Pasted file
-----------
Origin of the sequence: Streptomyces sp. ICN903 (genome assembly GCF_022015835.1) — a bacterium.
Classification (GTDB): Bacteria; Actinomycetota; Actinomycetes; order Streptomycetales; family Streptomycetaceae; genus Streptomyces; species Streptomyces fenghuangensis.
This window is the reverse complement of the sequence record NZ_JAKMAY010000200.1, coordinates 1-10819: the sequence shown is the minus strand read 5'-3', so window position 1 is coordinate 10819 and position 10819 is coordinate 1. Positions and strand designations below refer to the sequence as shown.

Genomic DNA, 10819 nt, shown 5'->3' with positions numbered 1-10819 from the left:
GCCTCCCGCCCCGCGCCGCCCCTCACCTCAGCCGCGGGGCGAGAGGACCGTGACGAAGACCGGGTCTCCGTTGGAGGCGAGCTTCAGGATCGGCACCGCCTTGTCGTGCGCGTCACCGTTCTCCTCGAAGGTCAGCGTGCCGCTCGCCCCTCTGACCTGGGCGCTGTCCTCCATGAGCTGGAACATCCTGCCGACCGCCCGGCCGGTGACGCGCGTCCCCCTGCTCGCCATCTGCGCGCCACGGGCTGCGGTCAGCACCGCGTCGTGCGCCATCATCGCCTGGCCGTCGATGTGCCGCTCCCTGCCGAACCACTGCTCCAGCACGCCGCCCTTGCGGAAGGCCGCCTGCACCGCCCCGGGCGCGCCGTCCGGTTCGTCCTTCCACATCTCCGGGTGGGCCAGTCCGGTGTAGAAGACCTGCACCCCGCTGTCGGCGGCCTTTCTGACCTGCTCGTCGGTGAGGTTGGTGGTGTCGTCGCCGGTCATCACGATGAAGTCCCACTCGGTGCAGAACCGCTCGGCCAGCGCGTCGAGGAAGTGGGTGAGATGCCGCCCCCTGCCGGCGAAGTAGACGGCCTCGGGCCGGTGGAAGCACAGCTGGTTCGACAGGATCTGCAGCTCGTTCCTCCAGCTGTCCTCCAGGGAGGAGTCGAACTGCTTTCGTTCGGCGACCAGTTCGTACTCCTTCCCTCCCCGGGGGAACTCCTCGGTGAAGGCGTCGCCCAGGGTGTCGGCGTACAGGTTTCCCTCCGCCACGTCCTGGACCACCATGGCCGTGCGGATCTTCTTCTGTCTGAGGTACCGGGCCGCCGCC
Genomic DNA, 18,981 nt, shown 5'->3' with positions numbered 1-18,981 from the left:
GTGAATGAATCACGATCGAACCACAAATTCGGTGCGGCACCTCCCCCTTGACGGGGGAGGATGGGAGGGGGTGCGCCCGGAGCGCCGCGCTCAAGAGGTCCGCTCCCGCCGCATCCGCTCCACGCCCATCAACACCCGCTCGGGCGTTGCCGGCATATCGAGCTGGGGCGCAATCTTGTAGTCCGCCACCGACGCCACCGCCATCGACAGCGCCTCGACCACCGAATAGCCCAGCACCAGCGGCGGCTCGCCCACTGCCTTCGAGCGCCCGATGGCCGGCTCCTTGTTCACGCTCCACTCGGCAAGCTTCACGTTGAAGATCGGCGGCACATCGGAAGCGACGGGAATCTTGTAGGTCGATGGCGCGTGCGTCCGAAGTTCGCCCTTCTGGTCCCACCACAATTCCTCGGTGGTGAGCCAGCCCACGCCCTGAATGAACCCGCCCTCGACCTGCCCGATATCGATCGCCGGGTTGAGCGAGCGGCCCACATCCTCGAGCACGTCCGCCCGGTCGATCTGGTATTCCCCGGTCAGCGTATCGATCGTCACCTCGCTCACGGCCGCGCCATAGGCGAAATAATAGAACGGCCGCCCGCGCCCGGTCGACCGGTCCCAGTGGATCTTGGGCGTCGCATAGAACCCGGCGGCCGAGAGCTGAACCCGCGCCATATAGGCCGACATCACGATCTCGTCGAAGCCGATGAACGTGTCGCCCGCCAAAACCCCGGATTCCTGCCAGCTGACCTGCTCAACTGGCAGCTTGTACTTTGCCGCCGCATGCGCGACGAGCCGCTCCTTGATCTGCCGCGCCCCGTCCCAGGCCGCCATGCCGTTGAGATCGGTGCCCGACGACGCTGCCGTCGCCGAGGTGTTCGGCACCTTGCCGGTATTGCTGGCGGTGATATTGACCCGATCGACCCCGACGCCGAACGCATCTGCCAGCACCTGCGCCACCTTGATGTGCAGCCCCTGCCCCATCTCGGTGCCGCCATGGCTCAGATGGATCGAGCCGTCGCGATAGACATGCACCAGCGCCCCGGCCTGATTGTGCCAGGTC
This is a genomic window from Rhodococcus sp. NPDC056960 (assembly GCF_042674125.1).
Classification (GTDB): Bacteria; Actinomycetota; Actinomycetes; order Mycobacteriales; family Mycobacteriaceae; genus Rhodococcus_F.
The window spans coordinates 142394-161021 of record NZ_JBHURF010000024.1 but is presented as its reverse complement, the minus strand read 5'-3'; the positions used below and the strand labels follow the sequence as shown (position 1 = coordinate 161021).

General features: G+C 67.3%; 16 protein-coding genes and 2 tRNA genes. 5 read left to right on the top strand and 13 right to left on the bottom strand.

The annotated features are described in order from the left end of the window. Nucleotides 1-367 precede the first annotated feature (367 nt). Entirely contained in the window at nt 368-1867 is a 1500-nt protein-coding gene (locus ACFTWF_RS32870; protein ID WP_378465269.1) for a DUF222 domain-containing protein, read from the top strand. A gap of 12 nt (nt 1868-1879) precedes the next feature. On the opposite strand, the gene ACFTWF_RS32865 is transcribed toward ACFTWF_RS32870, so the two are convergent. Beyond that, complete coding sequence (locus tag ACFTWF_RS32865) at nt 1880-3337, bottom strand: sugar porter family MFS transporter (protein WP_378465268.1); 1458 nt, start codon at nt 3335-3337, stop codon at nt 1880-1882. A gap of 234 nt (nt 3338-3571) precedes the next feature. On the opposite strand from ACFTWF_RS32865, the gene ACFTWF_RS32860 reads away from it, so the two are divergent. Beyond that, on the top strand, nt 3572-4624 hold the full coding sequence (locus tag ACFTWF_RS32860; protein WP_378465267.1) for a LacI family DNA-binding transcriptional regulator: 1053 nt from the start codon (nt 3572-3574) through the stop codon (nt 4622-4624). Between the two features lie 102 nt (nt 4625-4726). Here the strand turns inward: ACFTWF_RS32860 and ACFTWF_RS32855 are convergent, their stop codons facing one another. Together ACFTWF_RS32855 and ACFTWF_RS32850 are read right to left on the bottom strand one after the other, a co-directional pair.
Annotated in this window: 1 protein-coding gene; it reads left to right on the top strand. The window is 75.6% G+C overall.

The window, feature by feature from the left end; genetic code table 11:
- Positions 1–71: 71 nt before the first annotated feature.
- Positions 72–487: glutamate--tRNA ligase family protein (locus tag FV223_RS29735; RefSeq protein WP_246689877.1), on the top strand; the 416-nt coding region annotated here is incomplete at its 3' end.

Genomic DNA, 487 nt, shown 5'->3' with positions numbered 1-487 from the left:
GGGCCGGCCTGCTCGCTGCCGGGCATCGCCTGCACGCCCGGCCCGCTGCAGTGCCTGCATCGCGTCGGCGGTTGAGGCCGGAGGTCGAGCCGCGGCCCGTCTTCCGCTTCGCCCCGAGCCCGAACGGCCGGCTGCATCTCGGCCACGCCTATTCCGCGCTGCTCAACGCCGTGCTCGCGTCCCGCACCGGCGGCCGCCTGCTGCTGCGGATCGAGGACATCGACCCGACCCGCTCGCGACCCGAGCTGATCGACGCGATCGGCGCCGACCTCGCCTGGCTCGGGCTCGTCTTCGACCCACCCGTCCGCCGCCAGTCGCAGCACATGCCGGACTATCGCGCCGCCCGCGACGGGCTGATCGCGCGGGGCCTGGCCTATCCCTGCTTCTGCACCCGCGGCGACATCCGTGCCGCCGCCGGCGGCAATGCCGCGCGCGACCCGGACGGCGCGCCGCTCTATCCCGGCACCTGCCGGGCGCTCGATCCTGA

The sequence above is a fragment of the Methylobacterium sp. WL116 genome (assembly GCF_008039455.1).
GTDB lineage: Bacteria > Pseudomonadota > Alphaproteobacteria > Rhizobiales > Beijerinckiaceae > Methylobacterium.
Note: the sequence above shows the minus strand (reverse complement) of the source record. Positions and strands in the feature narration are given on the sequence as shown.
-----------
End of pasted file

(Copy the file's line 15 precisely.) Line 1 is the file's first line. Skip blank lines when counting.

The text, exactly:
- Positions 1–71: 71 nt before the first annotated feature.